Basetsana Kumalo's business is not anti-black

2018-07-15 10:04
Basetsana Kumalo (City Press)

Basetsana Kumalo (City Press)

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Bureaucratic bungling is what a travel company, whose directors include Basetsana Kumalo, has apparently fallen victim to after the Department of Labour instituted legal proceedings against it for operating without a transformation plan.

On Friday, the department withdrew its legal action against Travel With Flair (TWF), whose chief executive is Kumalo’s sister, Johanna Mukoki, after the company proved that it had been filing its employment equity plans and was complying with the law.

Department of Labour spokesperson Teboho Thejane did not respond to messages requesting comment, sent to him on Friday.

However, another official in the department confirmed that the case had been dropped and would be formally withdrawn from court tomorrow.

Last week, City Press reported that TWF, which had allegedly been contracted by the Department of Labour to facilitate travel arrangements for its officials for a decade, had its contract extended without renewing its employment equity plan. The company was one of 72 that the department was taking action against for operating without the legally required plans.

But this week, Mukoki said they had indeed filed their plans last year as required and had received an automatically generated response that the department had received them. However, the official they had previously dealt with had resigned, and their calls to check that the department had received the documents were not answered.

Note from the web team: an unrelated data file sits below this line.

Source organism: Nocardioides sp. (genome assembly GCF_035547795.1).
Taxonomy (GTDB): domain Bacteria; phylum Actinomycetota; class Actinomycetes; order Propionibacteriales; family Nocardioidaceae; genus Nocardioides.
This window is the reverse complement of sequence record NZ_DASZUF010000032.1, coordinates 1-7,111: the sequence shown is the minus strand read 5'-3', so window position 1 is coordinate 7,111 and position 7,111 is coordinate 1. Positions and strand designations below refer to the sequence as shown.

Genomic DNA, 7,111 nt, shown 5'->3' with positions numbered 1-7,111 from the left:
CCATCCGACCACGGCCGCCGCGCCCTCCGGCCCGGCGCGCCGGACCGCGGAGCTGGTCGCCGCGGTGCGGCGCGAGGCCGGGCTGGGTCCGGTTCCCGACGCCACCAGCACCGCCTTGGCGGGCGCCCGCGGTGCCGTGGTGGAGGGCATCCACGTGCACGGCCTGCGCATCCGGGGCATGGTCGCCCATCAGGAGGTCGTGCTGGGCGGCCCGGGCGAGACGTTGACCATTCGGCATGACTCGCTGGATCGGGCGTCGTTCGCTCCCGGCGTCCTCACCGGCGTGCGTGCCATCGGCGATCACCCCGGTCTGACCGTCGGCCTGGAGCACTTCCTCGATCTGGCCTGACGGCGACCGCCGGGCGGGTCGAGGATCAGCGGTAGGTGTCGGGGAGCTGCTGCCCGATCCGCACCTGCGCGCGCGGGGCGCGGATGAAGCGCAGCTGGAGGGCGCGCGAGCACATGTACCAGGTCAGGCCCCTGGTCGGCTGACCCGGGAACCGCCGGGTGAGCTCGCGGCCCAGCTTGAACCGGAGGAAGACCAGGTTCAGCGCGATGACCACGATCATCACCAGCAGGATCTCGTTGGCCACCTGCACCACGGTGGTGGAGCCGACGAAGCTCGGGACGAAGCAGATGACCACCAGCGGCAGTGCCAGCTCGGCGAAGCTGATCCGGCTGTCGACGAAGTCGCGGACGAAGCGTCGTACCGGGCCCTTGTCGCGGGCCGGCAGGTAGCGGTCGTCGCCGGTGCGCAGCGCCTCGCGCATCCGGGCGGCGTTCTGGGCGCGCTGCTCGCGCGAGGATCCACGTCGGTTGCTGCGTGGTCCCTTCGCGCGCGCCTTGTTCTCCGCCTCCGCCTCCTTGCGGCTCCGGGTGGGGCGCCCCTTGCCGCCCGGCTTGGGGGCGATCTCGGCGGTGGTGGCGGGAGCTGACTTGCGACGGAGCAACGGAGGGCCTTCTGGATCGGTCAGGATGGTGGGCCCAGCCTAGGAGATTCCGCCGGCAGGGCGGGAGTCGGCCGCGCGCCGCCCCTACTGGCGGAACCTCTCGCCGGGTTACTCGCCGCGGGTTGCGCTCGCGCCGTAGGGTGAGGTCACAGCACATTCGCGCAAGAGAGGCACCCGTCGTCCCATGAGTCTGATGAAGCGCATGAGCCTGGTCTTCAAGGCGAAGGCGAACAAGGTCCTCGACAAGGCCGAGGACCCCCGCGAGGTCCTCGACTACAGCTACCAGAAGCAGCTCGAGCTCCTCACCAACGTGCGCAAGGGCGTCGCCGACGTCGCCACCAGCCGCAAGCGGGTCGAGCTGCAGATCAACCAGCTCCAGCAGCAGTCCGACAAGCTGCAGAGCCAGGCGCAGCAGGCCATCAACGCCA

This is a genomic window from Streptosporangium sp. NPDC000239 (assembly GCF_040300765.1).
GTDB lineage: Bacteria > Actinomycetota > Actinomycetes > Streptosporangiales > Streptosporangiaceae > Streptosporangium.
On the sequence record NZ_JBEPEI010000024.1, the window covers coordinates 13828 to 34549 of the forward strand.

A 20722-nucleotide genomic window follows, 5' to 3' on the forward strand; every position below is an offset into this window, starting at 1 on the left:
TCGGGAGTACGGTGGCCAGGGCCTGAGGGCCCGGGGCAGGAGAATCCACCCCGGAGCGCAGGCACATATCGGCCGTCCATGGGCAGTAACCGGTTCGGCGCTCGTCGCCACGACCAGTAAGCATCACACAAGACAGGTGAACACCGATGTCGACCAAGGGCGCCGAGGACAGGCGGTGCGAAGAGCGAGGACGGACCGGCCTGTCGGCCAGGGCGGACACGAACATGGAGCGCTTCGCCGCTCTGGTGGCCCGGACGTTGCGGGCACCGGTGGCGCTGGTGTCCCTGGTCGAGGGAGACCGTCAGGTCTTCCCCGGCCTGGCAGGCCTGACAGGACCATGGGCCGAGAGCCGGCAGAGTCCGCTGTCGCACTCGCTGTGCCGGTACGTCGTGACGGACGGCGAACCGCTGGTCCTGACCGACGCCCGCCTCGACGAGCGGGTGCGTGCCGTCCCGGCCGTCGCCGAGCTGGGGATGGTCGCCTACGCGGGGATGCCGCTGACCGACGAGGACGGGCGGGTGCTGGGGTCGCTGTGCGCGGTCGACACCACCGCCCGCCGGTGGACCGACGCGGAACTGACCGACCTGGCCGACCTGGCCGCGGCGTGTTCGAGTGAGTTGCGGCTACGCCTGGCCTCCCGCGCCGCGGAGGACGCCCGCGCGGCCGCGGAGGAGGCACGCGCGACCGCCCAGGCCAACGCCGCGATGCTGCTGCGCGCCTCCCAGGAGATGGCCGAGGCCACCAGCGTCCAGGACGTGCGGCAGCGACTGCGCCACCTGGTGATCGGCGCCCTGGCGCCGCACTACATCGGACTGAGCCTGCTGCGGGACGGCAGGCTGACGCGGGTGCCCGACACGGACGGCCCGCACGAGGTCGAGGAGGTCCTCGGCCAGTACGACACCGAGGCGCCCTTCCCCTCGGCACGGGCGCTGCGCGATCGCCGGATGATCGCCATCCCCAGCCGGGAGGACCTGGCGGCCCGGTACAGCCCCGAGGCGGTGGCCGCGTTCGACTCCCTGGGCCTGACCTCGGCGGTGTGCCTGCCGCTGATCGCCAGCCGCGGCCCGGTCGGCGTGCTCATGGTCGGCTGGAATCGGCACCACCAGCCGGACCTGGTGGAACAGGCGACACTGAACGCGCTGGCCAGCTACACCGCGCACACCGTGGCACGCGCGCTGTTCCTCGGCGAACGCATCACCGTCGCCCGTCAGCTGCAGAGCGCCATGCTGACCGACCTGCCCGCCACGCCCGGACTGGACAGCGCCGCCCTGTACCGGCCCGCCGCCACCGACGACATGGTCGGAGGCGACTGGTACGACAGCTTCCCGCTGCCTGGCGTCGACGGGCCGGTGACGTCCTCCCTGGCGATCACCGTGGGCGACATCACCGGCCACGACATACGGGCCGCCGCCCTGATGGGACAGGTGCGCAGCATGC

'No equity scandal'

"There is no equity scandal here. TWF is fully compliant and the matter has been withdrawn," said Mukoki.

"We won the most empowered business of the year last year, adjudged by Empowerdex, which compiles a rigorous scorecard and we are level one. You don’t get higher.

"They check management and staff; we even have our own training academy. We go way beyond the call of duty. The majority of our staff are black and the majority are women."

According to figures supplied by Mukoki, of TWF’s 700 staff, 577 are broadly black, including 486 African staff, and 123 are white. About 85% of the company’s staff are women.

"After they sent us a lawyer’s letter saying we had not sent the employment equity plan, we sent a response and resubmitted all the plans and required information to the new official who was dealing with it," Mukoki said.

"At a meeting with the department’s legal advisers, the [legal] action was withdrawn."

Read more on:    basetsana khumalo

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